Construction of the Mills County Law Enforcement Center is expected to begin in the spring or early summer of 2013 and will take about one year to complete.
Mills County residents approved the $6.4 million facility in a special election Tuesday, Aug. 7, by a 987-441 (69-31 percent) margin. The Mills County Law Enforcement Center will replace the existing Mills County Jail and Sheriff’s Office, built in 1915. The new facility to be constructed in an industrial area at 500 Railroad Ave. in Glenwood, will house the sheriff's office and a 24-bed jail.
“It will be similar in size in to the new facility in Montgomery County so you’d expect a similar timeline,” Steve Riley, spokesperson for Omaha-based Prochaska and Associates architectural engineering firm said. “If you start building in June or July 2013, you’re probably looking at it being completed in the summer of 2014.”
Prochaska and Associates served as a consultant to Mills County during the bond issue process and will now assist with working out design and construction details. The next step, Riley said, will be to develop a schematic design for the building.
Prior to last week, the last time Mills County voters passed a major bond issue was in November 1957 for the construction of a new courthouse. The price tag on that bond issue was $285,000.
Mills County’s existing 13-bed jail doesn’t meet modern jail standards for inmate and public safety and is not ADA (Americans With Disabilities Act) compliant. Grand juries have been recommending it be replaced since 1992. In October 2007, Mills County residents voted down a $6.9 million bond issue for a new jail and law enforcement center.
Mills County Sheriff Eugene Goos credits the efforts of the Mills County Law Enforcement Center Committee (made up of a cross section of citizens from the county) for educating residents this time around about the need for a new facility.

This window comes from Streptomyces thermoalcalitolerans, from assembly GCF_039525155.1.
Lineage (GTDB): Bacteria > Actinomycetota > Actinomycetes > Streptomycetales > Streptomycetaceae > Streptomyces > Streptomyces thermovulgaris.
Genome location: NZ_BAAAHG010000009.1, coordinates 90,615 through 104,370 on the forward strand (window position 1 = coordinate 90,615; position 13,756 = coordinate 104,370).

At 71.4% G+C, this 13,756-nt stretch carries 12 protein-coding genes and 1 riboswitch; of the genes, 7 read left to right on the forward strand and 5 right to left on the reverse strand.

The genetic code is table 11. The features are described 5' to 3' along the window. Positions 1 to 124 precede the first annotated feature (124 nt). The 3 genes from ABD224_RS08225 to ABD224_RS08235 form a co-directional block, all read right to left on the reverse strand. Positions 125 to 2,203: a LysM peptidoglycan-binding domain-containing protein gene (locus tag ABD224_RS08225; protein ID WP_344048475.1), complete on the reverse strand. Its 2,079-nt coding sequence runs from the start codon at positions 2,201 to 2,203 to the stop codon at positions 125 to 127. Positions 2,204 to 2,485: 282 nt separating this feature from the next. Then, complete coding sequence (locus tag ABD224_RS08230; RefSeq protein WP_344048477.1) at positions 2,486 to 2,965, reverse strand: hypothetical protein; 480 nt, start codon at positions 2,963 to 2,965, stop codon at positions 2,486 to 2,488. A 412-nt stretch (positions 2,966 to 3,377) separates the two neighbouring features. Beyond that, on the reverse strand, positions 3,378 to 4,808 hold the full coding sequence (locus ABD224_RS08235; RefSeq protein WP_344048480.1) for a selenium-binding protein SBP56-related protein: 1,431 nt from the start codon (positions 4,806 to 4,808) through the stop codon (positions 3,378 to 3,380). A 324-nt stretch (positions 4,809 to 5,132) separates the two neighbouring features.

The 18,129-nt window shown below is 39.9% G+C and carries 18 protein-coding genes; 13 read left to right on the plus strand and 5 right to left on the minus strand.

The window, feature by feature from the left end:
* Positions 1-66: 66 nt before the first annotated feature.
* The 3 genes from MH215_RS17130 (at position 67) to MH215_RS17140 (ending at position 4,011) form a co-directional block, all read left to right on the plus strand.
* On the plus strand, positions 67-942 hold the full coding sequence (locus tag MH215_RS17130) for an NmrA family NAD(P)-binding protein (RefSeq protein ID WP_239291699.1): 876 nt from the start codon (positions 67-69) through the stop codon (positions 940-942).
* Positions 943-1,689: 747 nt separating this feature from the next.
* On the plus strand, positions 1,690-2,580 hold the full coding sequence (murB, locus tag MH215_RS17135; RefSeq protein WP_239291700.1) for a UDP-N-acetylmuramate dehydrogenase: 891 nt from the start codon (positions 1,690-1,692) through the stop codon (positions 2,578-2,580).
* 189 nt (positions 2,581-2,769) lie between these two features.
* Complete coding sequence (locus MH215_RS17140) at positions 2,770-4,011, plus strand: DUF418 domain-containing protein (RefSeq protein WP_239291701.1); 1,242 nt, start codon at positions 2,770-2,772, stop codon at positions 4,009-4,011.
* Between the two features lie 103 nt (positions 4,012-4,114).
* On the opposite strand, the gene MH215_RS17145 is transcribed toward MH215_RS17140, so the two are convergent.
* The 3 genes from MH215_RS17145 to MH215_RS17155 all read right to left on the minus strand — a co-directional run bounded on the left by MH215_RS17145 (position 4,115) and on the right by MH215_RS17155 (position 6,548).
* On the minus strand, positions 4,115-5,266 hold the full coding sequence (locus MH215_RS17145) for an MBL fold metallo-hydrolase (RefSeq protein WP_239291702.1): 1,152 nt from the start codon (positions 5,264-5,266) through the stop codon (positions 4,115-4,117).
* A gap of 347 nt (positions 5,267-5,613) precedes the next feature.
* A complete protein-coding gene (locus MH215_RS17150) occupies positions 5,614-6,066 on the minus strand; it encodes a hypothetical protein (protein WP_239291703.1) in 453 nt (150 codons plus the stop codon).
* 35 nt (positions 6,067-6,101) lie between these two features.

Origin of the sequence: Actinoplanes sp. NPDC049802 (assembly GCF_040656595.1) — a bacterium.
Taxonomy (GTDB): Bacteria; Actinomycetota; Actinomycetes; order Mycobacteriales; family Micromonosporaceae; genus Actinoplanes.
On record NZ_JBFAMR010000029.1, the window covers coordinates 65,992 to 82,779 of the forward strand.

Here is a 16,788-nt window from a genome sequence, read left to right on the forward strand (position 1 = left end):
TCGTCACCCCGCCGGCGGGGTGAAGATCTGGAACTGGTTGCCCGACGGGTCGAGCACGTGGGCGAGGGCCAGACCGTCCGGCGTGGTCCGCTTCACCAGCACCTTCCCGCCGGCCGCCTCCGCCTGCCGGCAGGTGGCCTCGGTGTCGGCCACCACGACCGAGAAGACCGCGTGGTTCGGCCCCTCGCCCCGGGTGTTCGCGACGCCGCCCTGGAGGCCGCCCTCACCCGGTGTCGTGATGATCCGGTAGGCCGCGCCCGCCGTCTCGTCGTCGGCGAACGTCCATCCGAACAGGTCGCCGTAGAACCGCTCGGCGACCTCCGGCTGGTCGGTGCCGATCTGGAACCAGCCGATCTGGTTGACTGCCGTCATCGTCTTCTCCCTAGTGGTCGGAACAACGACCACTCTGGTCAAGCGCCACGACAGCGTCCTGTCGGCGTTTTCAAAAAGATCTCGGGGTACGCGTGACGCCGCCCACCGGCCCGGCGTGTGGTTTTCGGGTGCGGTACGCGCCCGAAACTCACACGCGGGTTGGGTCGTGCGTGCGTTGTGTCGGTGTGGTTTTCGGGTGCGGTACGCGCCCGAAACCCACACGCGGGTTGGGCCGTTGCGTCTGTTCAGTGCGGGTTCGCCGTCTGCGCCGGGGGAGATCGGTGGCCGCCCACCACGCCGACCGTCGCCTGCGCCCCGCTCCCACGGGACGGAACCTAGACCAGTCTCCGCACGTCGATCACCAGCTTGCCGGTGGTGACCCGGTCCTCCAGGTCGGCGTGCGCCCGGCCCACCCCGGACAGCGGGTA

“I think it was explained really well to the people,” Goos said. “The people that came to the public meetings got the word out to their friends and I think the jail open house last month was huge.”
Barb Mass was a member of the committee. She said educating the public about the conditions of the existing jail and the possible consequences to the county if the facility doesn’t get replaced was a major goal of the group.
“We felt that our efforts to inform the public about the entire project was very important,” Mass said. "We had comments from those who attended our community meetings. They appreciated all the information. Of course, we think those who toured the jail realized how badly we needed a new one. The safety of the staff and public were important issues with everyone who toured.”
Ron Kohn, a member of the Mills County Board of Supervisors, is appreciative of the bond issue’s passage.
“I was very pleased that the citizens responded to the needs of the sheriff's office so well,” Kohn said. “The committee did a great job of providing accurate information. It’s somewhat challenging reaching out to the community. You just try to provide the best information possible.”
About 14 percent of all eligible voters in the county took part in the bond issue election. Passage required at least a 60-percent “yes” vote.